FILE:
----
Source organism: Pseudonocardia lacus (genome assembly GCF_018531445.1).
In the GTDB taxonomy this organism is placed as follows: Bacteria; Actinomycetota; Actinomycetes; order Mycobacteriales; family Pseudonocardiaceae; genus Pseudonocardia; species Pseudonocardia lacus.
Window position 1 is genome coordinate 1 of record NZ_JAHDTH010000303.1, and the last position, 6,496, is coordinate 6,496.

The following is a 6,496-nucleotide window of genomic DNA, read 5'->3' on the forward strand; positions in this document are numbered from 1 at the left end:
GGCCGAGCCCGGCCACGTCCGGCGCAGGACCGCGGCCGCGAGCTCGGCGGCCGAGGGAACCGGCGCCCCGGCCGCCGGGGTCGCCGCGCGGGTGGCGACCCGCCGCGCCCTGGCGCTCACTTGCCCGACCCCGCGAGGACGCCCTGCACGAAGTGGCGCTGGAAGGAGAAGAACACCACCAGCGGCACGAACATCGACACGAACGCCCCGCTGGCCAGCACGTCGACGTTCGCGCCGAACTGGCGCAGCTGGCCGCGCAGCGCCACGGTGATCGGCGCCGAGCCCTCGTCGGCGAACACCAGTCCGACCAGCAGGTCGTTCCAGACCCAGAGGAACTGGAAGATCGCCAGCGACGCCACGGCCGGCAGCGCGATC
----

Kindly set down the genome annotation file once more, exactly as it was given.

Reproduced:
Source organism: Pseudonocardia lacus (genome assembly GCF_018531445.1).
In the GTDB taxonomy this organism is placed as follows: Bacteria; Actinomycetota; Actinomycetes; order Mycobacteriales; family Pseudonocardiaceae; genus Pseudonocardia; species Pseudonocardia lacus.
Window position 1 is genome coordinate 1 of record NZ_JAHDTH010000303.1, and the last position, 6,496, is coordinate 6,496.

The following is a 6,496-nucleotide window of genomic DNA, read 5'->3' on the forward strand; positions in this document are numbered from 1 at the left end:
GGCCGAGCCCGGCCACGTCCGGCGCAGGACCGCGGCCGCGAGCTCGGCGGCCGAGGGAACCGGCGCCCCGGCCGCCGGGGTCGCCGCGCGGGTGGCGACCCGCCGCGCCCTGGCGCTCACTTGCCCGACCCCGCGAGGACGCCCTGCACGAAGTGGCGCTGGAAGGAGAAGAACACCACCAGCGGCACGAACATCGACACGAACGCCCCGCTGGCCAGCACGTCGACGTTCGCGCCGAACTGGCGCAGCTGGCCGCGCAGCGCCACGGTGATCGGCGCCGAGCCCTCGTCGGCGAACACCAGTCCGACCAGCAGGTCGTTCCAGACCCAGAGGAACTGGAAGATCGCCAGCGACGCCACGGCCGGCAGCGCGATC